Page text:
Is it true that Amy Winehouse was Jewish? How can that be if she was cremated, and had so many tattoos, which are against Jewish tradition?
—Jewish in Los Angeles, via the inbox
Indeed, Amy Winehouse was a post-millennial queen of Jewish soul, as much of a spiritual daughter of Abraham as Carole King.
Winehouse's parents, Mitchell and Janis, gave their daughter a Jewish funeral, but some aspects of the farewell were decidedly less traditional than others:
Yes, the funeral reportedly was overseen by a rabbi, with prayers in Hebrew and English. Winehouse's family also plans to sit shiva, the traditional Jewish approach to mourning. But Winehouse was also, indeed, cremated, which is, as you mention, not in line with Judaism.
Rabbi Mark S. Diamond, Executive Vice President of the Board of Rabbis of Southern California, of the Jewish Federation of Greater Los Angeles, said he was saddened to hear of Winehouse's death.
He also explained why the cremation was unusual.
"This is a very sad tragedy, a human tragedy," he said. As for cremation, "it's clearly prohibited in Jewish tradition." The reason: Jews believe they were created in the image of God, and should return to God as intact as possible—no embalming, even, if possible.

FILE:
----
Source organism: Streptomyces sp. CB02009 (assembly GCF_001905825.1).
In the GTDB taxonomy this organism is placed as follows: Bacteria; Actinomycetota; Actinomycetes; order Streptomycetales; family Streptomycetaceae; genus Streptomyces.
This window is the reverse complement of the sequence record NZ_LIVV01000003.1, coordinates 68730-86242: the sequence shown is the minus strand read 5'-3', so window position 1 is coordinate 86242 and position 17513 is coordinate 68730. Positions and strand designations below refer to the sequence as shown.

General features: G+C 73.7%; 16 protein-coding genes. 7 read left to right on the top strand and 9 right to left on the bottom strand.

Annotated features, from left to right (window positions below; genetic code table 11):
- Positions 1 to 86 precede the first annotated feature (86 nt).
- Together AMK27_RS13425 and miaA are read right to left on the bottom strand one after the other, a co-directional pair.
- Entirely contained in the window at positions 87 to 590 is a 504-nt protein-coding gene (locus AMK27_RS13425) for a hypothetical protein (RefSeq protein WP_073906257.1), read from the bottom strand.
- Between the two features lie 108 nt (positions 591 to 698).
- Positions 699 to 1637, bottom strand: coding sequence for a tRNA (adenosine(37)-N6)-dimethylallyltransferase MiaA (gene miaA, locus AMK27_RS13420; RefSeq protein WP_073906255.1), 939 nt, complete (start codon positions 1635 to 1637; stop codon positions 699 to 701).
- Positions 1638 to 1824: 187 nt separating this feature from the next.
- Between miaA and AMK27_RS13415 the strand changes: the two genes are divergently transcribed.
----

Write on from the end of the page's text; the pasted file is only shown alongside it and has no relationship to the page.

In fact, the rabbi says, the issue is considered so serious that, even if a Jewish person expresses a preference for cremation in a will, "you are able to, and often even encouraged to, disregard that directive."
That said, well, we're living in 2011—"the modern world," Diamond says.
"An increasingly significant number of Jews are choosing cremation. It's not something I would encourage, but we live as a part of the world."
The cremation wasn't the only non-traditional thing about the Jewish Winehouse. She also wore tattoos, which, historically, are not desirable for Jews.
"That goes back to the Bible," Diamond confirms.
"But that in no way would absolutely preclude someone from being buried in a Jewish cemetery. We live in the 21st century, and Jewish people, particularly young Jews, have a wide variety of practices and beliefs, customs and rituals, that respect a blend of traditions."
No matter how her parents designed her memorial, it was likely the best way they thought they could find some peace. And I say amen to that.